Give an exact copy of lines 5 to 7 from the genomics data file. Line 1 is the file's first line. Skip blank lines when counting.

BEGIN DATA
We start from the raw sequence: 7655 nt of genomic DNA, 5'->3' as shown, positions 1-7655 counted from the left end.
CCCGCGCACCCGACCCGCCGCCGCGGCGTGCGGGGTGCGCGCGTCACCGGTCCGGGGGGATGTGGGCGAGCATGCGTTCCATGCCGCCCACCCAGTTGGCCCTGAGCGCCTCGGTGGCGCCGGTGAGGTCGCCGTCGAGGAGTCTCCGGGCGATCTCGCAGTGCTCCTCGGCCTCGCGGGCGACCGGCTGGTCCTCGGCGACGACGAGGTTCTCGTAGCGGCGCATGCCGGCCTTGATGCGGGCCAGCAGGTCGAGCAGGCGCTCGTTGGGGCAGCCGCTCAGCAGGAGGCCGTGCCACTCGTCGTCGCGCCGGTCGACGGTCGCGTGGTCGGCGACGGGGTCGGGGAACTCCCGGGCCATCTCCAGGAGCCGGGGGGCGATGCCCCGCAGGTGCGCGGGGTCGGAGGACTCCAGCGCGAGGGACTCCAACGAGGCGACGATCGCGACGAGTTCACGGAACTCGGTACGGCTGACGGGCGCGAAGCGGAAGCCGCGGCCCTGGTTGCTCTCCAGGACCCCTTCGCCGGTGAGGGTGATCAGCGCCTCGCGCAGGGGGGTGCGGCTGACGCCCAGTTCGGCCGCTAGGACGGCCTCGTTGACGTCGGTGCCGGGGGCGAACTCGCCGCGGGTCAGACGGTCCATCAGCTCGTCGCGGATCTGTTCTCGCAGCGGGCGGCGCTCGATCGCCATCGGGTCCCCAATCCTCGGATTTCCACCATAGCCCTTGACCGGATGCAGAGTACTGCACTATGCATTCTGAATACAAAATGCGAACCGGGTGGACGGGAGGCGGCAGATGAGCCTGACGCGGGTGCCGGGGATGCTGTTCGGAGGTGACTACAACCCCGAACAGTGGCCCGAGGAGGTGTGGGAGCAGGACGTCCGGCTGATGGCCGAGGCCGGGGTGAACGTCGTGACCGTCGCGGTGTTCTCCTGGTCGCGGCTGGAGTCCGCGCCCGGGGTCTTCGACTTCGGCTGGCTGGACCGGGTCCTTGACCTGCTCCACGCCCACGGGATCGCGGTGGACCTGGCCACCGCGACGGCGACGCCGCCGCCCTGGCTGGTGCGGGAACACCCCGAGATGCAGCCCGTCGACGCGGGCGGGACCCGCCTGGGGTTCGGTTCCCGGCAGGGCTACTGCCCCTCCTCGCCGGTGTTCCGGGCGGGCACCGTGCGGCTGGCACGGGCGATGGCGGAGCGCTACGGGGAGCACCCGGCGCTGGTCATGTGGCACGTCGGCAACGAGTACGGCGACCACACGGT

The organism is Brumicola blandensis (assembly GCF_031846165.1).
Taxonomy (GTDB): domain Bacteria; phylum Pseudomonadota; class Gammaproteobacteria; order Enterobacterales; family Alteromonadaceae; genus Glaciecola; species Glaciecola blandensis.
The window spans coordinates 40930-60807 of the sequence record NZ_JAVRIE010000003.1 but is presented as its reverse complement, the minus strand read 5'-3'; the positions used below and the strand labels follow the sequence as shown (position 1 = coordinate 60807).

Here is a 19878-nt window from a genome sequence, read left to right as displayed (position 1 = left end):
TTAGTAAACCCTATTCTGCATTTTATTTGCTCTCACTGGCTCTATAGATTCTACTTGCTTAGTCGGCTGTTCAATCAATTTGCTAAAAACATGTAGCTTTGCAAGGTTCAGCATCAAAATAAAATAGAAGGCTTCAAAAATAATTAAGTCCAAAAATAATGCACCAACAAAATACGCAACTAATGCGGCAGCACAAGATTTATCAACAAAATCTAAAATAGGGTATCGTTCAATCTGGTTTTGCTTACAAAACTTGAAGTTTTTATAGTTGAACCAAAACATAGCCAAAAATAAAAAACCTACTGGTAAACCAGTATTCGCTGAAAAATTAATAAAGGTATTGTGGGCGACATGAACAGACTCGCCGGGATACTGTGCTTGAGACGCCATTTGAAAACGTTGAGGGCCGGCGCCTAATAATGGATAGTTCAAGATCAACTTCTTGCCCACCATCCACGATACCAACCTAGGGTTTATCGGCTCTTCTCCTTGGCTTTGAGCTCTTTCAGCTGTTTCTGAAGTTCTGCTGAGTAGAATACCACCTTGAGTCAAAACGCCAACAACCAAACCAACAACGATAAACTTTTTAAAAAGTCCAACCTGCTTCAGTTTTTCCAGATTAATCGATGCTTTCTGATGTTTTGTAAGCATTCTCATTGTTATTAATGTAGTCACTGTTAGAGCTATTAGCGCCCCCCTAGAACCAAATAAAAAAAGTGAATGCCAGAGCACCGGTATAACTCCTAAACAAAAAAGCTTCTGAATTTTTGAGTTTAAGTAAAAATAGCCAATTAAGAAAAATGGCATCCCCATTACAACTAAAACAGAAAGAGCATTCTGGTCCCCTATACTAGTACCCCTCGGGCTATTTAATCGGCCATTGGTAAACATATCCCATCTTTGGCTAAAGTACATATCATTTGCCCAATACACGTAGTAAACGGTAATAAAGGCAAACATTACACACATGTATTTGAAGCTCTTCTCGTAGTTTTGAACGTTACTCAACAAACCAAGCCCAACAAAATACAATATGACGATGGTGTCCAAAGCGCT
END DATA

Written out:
The window spans coordinates 40930-60807 of the sequence record NZ_JAVRIE010000003.1 but is presented as its reverse complement, the minus strand read 5'-3'; the positions used below and the strand labels follow the sequence as shown (position 1 = coordinate 60807).

Here is a 19878-nt window from a genome sequence, read left to right as displayed (position 1 = left end):
TTAGTAAACCCTATTCTGCATTTTATTTGCTCTCACTGGCTCTATAGATTCTACTTGCTTAGTCGGCTGTTCAATCAATTTGCTAAAAACATGTAGCTTTGCAAGGTTCAGCATCAAAATAAAATAGAAGGCTTCAAAAATAATTAAGTCCAAAAATAATGCACCAACAAAATACGCAACTAATGCGGCAGCACAAGATTTATCAACAAAATCTAAAATAGGGTATCGTTCAATCTGGTTTTGCTTACAAAACTTGAAGTTTTTATAGTTGAACCAAAACATAGCCAAAAATAAAAAACCTACTGGTAAACCAGTATTCGCTGAAAAATTAATAAAGGTATTGTGGGCGACATGAACAGACTCGCCGGGATACTGTGCTTGAGACGCCATTTGAAAACGTTGAGGGCCGGCGCCTAATAATGGATAGTTCAAGATCAACTTCTTGCCCACCATCCACGATACCAACCTAGGGTTTATCGGCTCTTCTCCTTGGCTTTGAGCTCTTTCAGCTGTTTCTGAAGTTCTGCTGAGTAGAATACCACCTTGAGTCAAAACGCCAACAACCAAACCAACAACGATAAACTTTTTAAAAAGTCCAACCTGCTTCAGTTTTTCCAGATTAATCGATGCTTTCTGATGTTTTGTAAGCATTCTCATTGTTATTAATGTAGTCACTGTTAGAGCTATTAGCGCCCCCCTAGAACCAAATAAAAAAAGTGAATGCCAGAGCACCGGTATAACTCCTAAACAAAAAAGCTTCTGAATTTTTGAGTTTAAGTAAAAATAGCCAATTAAGAAAAATGGCATCCCCATTACAACTAAAACAGAAAGAGCATTCTGGTCCCCTATACTAGTACCCCTCGGGCTATTTAATCGGCCATTGGTAAACATATCCCATCTTTGGCTAAAGTACATATCATTTGCCCAATACACGTAGTAAACGGTAATAAAGGCAAACATTACACACATGTATTTGAAGCTCTTCTCGTAGTTTTGAACGTTACTCAACAAACCAAGCCCAACAAAATACAATATGACGATGGTGTCCAAAGCGCT